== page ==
A California hospital on Wednesday (May 29) disclosed the birth of the world's smallest baby ever to survive, weighing a mere 245g - the same as a large apple - when she was born.
|In this picture received by AFP from Sharp Mary Birch Hospital for Women & Newborns on May 29, 2019, shows a nurse holding baby Saybie, the world's smallest surviving newborn, on the day she was released from the NICU in San Diego, California AFP/HO
The girl, nicknamed Saybie by hospital staff, was born 23 weeks and three days into her mother's pregnancy at Sharp Mary Birch Hospital for Women and Newborns in San Diego.
The father was told by doctors that he would have about an hour with his daughter before she passed away.
"But that hour turned into two hours which turned into a day, which turned into a week," the mother said in a video released by the hospital.
Doctors said Saybie was delivered via emergency cesarean section in December after severe pregnancy complications that put her mother's life at risk.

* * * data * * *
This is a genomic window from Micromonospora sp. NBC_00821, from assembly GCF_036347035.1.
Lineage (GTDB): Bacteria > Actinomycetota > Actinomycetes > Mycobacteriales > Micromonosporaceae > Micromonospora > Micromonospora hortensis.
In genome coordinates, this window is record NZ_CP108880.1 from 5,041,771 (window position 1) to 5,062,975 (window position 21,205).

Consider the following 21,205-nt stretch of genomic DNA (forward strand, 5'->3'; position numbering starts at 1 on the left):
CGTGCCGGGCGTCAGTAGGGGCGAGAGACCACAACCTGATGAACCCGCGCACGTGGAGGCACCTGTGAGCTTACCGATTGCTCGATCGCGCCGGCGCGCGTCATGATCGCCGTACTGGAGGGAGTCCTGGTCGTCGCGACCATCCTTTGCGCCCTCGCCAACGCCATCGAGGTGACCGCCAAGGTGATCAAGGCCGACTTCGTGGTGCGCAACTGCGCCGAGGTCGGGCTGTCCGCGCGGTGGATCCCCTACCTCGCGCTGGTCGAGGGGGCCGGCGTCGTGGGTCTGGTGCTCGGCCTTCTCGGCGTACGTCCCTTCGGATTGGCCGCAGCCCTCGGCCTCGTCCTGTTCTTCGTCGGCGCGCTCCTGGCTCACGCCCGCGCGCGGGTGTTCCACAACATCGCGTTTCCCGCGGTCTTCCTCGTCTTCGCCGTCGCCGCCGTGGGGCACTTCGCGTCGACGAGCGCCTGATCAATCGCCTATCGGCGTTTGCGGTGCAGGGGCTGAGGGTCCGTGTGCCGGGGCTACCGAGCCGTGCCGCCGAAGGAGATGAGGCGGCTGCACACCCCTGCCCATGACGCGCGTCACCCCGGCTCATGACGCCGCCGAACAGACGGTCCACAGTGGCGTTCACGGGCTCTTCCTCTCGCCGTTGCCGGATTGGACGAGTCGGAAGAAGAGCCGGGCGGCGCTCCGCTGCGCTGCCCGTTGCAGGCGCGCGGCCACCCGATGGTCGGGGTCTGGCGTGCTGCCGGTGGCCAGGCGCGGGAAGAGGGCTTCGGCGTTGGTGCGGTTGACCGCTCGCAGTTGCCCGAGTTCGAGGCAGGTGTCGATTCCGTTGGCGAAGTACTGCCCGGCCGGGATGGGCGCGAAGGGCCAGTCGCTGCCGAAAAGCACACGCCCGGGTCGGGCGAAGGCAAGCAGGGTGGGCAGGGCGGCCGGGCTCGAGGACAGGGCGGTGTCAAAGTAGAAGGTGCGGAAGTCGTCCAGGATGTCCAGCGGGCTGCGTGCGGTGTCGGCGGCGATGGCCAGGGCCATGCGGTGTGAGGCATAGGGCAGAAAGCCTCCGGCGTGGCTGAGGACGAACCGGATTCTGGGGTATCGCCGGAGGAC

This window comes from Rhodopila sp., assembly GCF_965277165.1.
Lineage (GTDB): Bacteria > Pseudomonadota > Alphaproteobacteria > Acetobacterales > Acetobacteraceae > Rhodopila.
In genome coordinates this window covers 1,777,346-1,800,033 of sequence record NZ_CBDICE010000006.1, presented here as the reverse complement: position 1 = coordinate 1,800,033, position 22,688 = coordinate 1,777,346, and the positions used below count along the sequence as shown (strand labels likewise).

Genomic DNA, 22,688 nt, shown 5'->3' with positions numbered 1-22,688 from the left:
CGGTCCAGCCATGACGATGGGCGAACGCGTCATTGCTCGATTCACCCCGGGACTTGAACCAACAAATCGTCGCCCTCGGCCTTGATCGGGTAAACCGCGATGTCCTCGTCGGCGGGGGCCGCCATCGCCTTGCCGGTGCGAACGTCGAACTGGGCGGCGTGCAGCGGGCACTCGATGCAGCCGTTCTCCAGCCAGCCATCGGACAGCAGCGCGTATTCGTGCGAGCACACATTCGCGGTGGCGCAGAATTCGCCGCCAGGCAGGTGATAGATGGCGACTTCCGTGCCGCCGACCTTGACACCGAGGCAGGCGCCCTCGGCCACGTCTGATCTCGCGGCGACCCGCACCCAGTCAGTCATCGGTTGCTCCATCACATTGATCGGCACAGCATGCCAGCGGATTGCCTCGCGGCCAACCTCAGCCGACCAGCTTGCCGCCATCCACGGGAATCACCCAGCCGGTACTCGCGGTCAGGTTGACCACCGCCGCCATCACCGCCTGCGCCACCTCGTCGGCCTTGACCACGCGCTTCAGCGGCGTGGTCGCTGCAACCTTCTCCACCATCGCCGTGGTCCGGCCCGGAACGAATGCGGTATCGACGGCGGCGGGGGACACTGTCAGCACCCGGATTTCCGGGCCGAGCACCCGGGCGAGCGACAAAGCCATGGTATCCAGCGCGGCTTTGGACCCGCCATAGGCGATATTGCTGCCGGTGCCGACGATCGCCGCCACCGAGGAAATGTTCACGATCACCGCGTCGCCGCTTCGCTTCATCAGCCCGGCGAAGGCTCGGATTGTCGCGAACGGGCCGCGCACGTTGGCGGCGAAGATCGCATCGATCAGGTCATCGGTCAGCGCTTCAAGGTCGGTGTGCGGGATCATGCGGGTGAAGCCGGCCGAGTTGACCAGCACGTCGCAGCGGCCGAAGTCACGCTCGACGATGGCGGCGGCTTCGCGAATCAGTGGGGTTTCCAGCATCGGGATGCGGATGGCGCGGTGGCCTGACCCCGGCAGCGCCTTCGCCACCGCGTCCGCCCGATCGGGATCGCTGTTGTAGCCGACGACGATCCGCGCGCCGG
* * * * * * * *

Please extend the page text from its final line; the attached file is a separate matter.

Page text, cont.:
After nearly five months at the hospital's neonatal intensive care unit, she was discharged home earlier this month weighing a healthy five pounds and sporting a graduation cap.
"She is a miracle, that's for sure," said Kim Norby, one of the nurses who cared for Saybie as she fought to survive with a sign that read "tiny but mighty" posted by her crib.
Emma Wiest, another nurse, said Saybie was so tiny at birth that "you could barely see her on the bed."
At birth, she weighed as much as a child's juice box and could fit in the palm of the hands of her caretakers.
"I'd heard that we had such a tiny baby and it sounded unbelievable because I mean she's about half of the weight as a normal 23-weaker," Wiest said.
Saybie's ranking as the world's tiniest baby ever to survive is according to the Tiniest Babies Registry, maintained by the University of Iowa.
The previous record was held by a baby born in Germany in 2015 who weighed seven grams more than Saybie.
"Every life is a miracle - those that defy the odds even more so," Edward Bell, a professor of pediatrics at the University of Iowa who oversees the Registry, said.